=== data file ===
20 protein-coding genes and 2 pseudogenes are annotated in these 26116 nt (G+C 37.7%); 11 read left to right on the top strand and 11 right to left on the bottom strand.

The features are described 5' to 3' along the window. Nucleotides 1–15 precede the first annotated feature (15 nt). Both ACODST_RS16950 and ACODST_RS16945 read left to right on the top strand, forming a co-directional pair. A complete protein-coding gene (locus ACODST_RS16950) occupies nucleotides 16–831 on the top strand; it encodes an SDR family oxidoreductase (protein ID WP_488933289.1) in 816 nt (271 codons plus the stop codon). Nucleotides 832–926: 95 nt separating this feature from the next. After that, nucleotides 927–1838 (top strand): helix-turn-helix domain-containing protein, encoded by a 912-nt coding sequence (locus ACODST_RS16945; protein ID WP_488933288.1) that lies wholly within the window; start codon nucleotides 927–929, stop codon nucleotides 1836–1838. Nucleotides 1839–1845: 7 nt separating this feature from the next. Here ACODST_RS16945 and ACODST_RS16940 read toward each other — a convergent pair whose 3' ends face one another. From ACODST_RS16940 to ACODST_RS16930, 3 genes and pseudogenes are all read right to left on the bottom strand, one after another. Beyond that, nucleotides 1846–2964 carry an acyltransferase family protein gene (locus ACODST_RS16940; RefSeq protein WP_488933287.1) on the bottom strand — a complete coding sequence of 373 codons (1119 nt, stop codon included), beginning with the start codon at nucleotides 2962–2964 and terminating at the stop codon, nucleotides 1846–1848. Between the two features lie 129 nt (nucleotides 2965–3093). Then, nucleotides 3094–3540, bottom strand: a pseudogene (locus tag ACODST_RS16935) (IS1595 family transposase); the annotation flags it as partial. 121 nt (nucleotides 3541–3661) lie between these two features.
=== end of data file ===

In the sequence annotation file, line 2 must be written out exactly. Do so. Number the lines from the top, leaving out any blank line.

The features are described 5' to 3' along the window. Nucleotides 1–15 precede the first annotated feature (15 nt). Both ACODST_RS16950 and ACODST_RS16945 read left to right on the top strand, forming a co-directional pair. A complete protein-coding gene (locus ACODST_RS16950) occupies nucleotides 16–831 on the top strand; it encodes an SDR family oxidoreductase (protein ID WP_488933289.1) in 816 nt (271 codons plus the stop codon). Nucleotides 832–926: 95 nt separating this feature from the next. After that, nucleotides 927–1838 (top strand): helix-turn-helix domain-containing protein, encoded by a 912-nt coding sequence (locus ACODST_RS16945; protein ID WP_488933288.1) that lies wholly within the window; start codon nucleotides 927–929, stop codon nucleotides 1836–1838. Nucleotides 1839–1845: 7 nt separating this feature from the next. Here ACODST_RS16945 and ACODST_RS16940 read toward each other — a convergent pair whose 3' ends face one another. From ACODST_RS16940 to ACODST_RS16930, 3 genes and pseudogenes are all read right to left on the bottom strand, one after another. Beyond that, nucleotides 1846–2964 carry an acyltransferase family protein gene (locus ACODST_RS16940; RefSeq protein WP_488933287.1) on the bottom strand — a complete coding sequence of 373 codons (1119 nt, stop codon included), beginning with the start codon at nucleotides 2962–2964 and terminating at the stop codon, nucleotides 1846–1848. Between the two features lie 129 nt (nucleotides 2965–3093). Then, nucleotides 3094–3540, bottom strand: a pseudogene (locus tag ACODST_RS16935) (IS1595 family transposase); the annotation flags it as partial. 121 nt (nucleotides 3541–3661) lie between these two features.